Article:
Vt. man to plant sugarbush on Hartland farm
HARTLAND, Vt.—A Vermont man who once went to the Vermont Supreme Court to be able to move a graveyard on a scenic property in the town of Hartland now wants to turn the area into a maple syrup producing area.
Last month, Michel Guite planted about 2,250 maple saplings around much of the perimeter of the property that runs along Town Hill Farm and Brownsville roads in Hartland. The property is now enrolled in a program that gives tax breaks to agricultural and forest land.
The new trees are planted near where he plans to relocate the cemetery along Town Hill Farm Road.
"One concept is to see whether we can develop a really good-quality maple syrup that people will like and will be a long-term investment in the property," Guite told the Valley News.
He said he and his family have no immediate plans to build a home in Hartland. Guite, the president of the telecommunications company VTel, has homes in Springfield and Greenwich, Conn.
The trees planted by Guite were provided by Cornell University's Sugar Maple Research and Extension Field Station in Lake Placid, N.Y. They are part of a long-running program first started by the U.S. Forest Service in the 1950s to identify the sweetest maples, said program director Michael Farrell.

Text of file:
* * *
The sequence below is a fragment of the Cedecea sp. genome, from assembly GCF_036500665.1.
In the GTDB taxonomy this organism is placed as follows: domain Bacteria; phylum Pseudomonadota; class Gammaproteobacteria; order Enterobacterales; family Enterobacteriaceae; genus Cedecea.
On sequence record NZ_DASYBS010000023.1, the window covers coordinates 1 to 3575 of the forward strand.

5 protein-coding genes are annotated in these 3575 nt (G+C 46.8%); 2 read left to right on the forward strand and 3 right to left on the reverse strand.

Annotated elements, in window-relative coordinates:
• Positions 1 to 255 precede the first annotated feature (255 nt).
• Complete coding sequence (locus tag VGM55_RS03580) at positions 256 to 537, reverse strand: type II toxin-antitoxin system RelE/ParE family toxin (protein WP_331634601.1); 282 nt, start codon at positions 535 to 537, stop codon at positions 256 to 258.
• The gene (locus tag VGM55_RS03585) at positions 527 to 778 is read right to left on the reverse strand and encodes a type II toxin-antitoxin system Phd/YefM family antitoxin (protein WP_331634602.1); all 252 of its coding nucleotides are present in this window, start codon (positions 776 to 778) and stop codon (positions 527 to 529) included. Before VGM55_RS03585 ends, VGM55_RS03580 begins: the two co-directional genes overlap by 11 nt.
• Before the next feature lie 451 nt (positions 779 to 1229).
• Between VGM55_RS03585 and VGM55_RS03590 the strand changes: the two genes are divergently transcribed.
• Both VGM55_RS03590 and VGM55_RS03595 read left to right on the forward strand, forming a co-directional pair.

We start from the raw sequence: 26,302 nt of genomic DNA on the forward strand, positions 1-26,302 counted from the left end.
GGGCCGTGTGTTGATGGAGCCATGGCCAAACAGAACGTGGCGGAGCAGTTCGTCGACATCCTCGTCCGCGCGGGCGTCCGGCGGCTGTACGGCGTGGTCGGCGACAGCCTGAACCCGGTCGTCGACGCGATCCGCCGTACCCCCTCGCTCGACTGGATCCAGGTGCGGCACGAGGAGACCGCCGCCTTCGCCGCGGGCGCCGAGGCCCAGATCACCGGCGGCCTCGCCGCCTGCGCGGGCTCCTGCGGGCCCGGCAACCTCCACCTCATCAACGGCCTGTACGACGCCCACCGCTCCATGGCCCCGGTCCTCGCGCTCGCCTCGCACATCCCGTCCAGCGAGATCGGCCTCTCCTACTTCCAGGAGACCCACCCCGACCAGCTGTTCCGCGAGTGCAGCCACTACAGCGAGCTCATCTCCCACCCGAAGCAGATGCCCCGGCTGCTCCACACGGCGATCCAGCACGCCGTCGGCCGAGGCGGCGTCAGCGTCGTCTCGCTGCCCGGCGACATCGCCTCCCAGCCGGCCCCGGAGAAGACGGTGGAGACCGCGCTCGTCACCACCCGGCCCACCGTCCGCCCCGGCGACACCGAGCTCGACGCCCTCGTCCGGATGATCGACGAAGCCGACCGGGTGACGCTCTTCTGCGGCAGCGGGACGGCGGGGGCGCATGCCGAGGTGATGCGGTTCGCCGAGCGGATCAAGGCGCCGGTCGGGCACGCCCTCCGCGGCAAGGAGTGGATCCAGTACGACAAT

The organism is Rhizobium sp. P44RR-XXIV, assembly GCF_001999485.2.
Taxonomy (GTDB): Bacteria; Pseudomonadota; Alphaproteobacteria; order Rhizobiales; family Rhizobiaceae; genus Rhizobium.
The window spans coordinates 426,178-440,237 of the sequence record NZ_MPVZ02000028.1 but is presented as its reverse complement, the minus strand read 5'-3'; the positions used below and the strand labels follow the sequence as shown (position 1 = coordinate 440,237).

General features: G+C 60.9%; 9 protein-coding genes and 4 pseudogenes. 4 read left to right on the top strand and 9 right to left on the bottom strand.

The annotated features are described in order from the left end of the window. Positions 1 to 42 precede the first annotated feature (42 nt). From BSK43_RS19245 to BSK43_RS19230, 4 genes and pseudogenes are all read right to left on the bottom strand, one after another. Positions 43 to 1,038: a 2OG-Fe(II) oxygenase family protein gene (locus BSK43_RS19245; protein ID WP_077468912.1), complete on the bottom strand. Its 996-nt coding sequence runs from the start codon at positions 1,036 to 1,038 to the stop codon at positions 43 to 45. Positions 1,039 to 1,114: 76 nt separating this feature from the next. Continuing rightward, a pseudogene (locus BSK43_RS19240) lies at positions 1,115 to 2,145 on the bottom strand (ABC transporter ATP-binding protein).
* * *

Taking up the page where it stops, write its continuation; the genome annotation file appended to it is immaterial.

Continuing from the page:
The trees grew to saplings at a nursery in Dryden, N.Y. They are expected to be ready for tapping in 15 years as opposed to 25 to 30 years, Farrell said.
Guite bought the Hartland property in 2008 for $2 million. In June he won a three-year legal battle when the Vermont Supreme Court ruled that heirs of the Aldrich family, with whom he was allied, had exclusive rights to the small cemetery on the land. Guite subsequently hired a University of Vermont archaeology team to exhume the graves, and about 10 bodies were removed in late August and early September.
The cemetery site sits on a high point of the property and has broad views of the